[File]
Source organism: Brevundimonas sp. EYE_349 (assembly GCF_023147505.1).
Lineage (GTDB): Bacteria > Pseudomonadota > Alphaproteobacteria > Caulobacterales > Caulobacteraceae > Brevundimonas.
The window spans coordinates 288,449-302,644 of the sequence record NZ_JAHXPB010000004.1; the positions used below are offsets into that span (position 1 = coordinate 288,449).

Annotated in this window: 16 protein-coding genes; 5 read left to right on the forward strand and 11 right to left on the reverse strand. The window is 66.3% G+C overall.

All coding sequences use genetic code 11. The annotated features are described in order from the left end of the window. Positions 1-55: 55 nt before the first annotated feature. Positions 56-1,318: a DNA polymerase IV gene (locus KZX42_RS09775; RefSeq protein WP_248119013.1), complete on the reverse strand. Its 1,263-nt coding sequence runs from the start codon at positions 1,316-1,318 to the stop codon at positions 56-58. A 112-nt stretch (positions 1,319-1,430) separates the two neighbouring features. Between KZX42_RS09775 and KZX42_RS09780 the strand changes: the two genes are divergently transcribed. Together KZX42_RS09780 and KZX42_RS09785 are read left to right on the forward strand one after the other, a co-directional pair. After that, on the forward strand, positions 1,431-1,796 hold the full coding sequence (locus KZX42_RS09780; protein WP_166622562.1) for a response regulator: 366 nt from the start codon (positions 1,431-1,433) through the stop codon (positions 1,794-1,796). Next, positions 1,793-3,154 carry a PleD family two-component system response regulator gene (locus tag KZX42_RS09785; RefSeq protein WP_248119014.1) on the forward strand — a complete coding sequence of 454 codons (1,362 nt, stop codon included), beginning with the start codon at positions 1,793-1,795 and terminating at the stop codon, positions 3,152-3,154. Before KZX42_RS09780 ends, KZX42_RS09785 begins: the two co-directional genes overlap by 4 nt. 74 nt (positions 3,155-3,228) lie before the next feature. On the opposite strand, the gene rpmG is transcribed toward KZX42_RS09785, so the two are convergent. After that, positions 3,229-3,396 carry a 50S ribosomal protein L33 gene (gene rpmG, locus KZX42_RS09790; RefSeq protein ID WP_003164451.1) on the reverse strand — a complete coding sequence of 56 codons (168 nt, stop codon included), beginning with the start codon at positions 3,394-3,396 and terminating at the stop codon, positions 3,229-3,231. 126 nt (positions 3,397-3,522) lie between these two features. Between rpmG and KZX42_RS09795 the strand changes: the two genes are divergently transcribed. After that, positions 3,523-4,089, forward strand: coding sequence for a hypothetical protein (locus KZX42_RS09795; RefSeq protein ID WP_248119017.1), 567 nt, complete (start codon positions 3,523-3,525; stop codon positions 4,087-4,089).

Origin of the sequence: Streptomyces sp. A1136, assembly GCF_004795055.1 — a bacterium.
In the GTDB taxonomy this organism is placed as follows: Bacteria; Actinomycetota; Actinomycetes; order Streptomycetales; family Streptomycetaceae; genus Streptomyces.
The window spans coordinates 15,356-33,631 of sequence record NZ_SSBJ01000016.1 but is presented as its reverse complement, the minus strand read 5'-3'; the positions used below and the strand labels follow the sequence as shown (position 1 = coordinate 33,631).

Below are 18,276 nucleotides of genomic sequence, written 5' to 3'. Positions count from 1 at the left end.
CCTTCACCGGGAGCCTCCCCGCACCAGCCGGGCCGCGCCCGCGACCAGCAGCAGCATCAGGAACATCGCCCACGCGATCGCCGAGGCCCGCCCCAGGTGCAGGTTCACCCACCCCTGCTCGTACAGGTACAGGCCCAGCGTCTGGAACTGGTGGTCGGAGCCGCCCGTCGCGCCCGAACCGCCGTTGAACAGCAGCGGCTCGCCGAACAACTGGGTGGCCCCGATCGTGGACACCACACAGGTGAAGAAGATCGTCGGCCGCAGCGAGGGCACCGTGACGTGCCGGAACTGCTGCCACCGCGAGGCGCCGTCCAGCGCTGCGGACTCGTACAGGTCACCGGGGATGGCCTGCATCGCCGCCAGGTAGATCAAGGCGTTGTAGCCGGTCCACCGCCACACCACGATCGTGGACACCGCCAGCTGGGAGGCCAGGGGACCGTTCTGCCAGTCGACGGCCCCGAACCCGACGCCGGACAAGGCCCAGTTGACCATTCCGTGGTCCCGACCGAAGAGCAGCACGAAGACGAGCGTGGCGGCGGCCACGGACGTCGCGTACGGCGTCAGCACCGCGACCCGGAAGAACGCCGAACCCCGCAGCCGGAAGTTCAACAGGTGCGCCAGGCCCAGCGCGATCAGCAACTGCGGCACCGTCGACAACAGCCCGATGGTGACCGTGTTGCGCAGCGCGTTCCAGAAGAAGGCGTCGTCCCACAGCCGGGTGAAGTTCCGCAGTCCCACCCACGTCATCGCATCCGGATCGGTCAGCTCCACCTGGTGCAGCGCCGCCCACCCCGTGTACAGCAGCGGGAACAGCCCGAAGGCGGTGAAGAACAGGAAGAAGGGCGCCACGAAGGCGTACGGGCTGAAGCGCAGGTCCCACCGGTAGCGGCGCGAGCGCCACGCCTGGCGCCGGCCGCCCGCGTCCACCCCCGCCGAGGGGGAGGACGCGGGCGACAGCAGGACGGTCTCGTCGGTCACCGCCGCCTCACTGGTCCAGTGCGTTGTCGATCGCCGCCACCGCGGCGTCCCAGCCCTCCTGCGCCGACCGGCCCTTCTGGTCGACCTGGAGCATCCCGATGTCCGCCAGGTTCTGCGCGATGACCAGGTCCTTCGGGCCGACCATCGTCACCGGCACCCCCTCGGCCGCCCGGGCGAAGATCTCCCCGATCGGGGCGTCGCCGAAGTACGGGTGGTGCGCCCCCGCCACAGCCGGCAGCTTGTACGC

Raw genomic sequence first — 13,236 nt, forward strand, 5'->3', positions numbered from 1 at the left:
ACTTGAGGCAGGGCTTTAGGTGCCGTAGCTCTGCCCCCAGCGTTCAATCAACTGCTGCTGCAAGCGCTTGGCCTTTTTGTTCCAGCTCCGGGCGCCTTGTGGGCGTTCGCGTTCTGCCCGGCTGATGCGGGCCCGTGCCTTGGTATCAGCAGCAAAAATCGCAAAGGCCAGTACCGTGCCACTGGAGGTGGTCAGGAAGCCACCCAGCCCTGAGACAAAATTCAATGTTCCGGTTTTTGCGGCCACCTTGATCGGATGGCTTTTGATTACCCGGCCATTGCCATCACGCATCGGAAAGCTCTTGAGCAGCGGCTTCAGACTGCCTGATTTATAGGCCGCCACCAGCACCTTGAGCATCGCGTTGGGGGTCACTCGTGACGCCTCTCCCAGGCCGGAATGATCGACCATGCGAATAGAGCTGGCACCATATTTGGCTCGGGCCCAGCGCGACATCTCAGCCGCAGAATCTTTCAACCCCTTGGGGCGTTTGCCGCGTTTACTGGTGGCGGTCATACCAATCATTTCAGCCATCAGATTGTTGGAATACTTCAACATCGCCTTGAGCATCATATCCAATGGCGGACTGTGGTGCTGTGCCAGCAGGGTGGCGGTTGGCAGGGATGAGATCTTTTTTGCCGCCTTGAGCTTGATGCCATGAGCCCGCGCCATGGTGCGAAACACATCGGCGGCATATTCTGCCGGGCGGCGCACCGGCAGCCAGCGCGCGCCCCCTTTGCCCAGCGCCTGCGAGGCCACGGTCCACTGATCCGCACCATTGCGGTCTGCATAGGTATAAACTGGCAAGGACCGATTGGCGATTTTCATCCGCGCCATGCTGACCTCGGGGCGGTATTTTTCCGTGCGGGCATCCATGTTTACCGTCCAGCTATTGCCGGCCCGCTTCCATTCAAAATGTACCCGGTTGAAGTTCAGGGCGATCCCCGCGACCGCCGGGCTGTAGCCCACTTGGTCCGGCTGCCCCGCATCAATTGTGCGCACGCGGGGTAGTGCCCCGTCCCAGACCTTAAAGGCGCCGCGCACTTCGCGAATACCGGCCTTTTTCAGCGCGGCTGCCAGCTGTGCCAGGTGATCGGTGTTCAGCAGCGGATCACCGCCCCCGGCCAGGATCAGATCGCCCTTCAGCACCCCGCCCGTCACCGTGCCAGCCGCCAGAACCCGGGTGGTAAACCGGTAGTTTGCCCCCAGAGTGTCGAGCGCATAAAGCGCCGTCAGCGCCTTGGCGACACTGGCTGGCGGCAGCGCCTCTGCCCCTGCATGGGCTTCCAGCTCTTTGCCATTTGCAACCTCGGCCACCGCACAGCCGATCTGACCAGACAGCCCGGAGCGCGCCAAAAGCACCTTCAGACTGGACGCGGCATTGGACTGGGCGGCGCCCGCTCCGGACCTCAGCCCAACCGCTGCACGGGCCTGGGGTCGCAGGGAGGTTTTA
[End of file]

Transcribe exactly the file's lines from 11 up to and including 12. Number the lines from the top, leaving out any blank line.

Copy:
Raw genomic sequence first — 13,236 nt, forward strand, 5'->3', positions numbered from 1 at the left:
ACTTGAGGCAGGGCTTTAGGTGCCGTAGCTCTGCCCCCAGCGTTCAATCAACTGCTGCTGCAAGCGCTTGGCCTTTTTGTTCCAGCTCCGGGCGCCTTGTGGGCGTTCGCGTTCTGCCCGGCTGATGCGGGCCCGTGCCTTGGTATCAGCAGCAAAAATCGCAAAGGCCAGTACCGTGCCACTGGAGGTGGTCAGGAAGCCACCCAGCCCTGAGACAAAATTCAATGTTCCGGTTTTTGCGGCCACCTTGATCGGATGGCTTTTGATTACCCGGCCATTGCCATCACGCATCGGAAAGCTCTTGAGCAGCGGCTTCAGACTGCCTGATTTATAGGCCGCCACCAGCACCTTGAGCATCGCGTTGGGGGTCACTCGTGACGCCTCTCCCAGGCCGGAATGATCGACCATGCGAATAGAGCTGGCACCATATTTGGCTCGGGCCCAGCGCGACATCTCAGCCGCAGAATCTTTCAACCCCTTGGGGCGTTTGCCGCGTTTACTGGTGGCGGTCATACCAATCATTTCAGCCATCAGATTGTTGGAATACTTCAACATCGCCTTGAGCATCATATCCAATGGCGGACTGTGGTGCTGTGCCAGCAGGGTGGCGGTTGGCAGGGATGAGATCTTTTTTGCCGCCTTGAGCTTGATGCCATGAGCCCGCGCCATGGTGCGAAACACATCGGCGGCATATTCTGCCGGGCGGCGCACCGGCAGCCAGCGCGCGCCCCCTTTGCCCAGCGCCTGCGAGGCCACGGTCCACTGATCCGCACCATTGCGGTCTGCATAGGTATAAACTGGCAAGGACCGATTGGCGATTTTCATCCGCGCCATGCTGACCTCGGGGCGGTATTTTTCCGTGCGGGCATCCATGTTTACCGTCCAGCTATTGCCGGCCCGCTTCCATTCAAAATGTACCCGGTTGAAGTTCAGGGCGATCCCCGCGACCGCCGGGCTGTAGCCCACTTGGTCCGGCTGCCCCGCATCAATTGTGCGCACGCGGGGTAGTGCCCCGTCCCAGACCTTAAAGGCGCCGCGCACTTCGCGAATACCGGCCTTTTTCAGCGCGGCTGCCAGCTGTGCCAGGTGATCGGTGTTCAGCAGCGGATCACCGCCCCCGGCCAGGATCAGATCGCCCTTCAGCACCCCGCCCGTCACCGTGCCAGCCGCCAGAACCCGGGTGGTAAACCGGTAGTTTGCCCCCAGAGTGTCGAGCGCATAAAGCGCCGTCAGCGCCTTGGCGACACTGGCTGGCGGCAGCGCCTCTGCCCCTGCATGGGCTTCCAGCTCTTTGCCATTTGCAACCTCGGCCACCGCACAGCCGATCTGACCAGACAGCCCGGAGCGCGCCAAAAGCACCTTCAGACTGGACGCGGCATTGGACTGGGCGGCGCCCGCTCCGGACCTCAGCCCAACCGCTGCACGGGCCTGGGGTCGCAGGGAGGTTTTA